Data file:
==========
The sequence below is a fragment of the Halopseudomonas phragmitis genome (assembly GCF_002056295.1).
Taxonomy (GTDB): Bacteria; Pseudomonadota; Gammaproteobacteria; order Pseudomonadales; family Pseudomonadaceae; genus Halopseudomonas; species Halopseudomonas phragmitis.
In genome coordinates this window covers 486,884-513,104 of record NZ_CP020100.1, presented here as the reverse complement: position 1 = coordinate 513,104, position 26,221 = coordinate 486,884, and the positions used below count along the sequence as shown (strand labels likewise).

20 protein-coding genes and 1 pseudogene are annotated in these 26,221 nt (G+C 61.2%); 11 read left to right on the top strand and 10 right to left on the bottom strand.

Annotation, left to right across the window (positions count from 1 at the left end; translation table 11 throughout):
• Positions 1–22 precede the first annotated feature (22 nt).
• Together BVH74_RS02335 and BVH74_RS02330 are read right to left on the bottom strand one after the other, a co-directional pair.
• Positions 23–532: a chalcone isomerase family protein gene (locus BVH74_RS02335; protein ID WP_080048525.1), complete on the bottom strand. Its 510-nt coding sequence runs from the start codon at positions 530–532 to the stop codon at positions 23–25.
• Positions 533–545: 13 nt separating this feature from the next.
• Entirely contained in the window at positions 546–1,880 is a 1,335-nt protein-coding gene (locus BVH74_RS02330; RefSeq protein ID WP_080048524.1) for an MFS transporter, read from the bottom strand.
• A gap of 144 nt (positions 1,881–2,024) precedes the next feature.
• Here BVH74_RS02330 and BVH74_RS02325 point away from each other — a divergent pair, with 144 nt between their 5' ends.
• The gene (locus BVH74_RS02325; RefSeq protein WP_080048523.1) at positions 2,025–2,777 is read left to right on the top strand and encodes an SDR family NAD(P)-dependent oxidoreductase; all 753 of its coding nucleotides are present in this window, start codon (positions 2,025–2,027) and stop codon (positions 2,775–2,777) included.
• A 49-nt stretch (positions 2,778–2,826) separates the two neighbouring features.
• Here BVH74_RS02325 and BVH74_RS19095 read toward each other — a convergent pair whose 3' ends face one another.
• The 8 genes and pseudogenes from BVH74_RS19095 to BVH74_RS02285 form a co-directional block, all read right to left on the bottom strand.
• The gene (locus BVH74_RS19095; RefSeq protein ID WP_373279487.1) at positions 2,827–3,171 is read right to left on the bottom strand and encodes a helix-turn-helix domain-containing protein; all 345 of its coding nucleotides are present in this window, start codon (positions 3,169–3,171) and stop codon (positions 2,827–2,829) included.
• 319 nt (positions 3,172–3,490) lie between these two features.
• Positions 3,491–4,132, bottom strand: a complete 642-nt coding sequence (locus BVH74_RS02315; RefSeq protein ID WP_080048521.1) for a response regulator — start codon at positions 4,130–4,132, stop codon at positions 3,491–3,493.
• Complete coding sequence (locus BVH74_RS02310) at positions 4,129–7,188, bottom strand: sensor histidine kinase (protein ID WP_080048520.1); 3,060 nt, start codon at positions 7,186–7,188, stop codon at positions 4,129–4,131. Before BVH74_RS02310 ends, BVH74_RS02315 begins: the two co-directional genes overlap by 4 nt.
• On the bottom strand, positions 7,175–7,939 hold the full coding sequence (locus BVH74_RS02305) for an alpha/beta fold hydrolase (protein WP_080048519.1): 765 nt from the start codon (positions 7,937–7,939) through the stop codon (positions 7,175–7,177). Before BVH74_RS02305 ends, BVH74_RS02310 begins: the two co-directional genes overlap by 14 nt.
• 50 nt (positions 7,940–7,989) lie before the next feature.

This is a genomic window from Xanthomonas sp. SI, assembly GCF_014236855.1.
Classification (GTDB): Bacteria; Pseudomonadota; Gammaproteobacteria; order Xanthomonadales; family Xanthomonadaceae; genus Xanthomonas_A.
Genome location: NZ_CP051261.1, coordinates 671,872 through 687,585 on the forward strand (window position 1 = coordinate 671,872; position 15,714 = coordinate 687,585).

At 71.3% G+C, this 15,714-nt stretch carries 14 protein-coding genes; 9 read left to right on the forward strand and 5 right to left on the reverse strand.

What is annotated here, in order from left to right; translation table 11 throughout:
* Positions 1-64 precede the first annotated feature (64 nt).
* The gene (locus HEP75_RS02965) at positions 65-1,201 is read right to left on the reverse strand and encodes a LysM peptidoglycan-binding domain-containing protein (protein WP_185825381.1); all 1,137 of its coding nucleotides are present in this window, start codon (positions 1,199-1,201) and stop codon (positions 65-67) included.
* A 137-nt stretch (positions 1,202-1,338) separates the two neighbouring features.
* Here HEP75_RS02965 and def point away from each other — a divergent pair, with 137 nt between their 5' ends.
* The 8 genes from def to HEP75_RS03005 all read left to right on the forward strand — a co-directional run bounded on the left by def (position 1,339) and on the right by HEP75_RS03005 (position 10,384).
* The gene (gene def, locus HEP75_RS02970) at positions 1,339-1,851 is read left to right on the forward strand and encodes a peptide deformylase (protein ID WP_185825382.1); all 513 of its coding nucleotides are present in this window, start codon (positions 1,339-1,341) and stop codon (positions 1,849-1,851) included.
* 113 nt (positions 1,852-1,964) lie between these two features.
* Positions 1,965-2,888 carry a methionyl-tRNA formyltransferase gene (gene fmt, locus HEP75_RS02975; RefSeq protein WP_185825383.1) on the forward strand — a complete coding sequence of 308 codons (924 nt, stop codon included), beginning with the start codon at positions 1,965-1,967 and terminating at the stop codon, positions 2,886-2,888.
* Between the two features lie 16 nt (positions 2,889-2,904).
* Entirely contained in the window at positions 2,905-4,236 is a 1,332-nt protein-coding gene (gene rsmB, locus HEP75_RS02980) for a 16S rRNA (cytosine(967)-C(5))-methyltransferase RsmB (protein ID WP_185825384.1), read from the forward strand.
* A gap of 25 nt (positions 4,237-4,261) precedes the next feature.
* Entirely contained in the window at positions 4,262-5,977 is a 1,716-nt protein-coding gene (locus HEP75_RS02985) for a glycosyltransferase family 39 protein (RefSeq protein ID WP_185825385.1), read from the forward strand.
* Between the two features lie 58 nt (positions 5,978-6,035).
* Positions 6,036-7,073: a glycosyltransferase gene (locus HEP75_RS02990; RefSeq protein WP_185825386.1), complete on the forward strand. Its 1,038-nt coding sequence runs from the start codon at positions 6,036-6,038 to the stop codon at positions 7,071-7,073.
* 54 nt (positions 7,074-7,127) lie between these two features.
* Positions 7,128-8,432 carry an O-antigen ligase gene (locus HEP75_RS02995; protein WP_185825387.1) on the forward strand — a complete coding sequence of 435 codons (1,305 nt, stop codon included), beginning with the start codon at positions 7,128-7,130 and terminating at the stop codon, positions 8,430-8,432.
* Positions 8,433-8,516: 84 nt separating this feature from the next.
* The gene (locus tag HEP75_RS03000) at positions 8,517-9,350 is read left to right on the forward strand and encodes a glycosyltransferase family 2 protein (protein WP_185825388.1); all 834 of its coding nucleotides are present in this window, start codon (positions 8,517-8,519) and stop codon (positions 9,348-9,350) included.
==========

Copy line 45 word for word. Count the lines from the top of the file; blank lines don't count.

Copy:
* The gene (locus tag HEP75_RS03000) at positions 8,517-9,350 is read left to right on the forward strand and encodes a glycosyltransferase family 2 protein (protein WP_185825388.1); all 834 of its coding nucleotides are present in this window, start codon (positions 8,517-8,519) and stop codon (positions 9,348-9,350) included.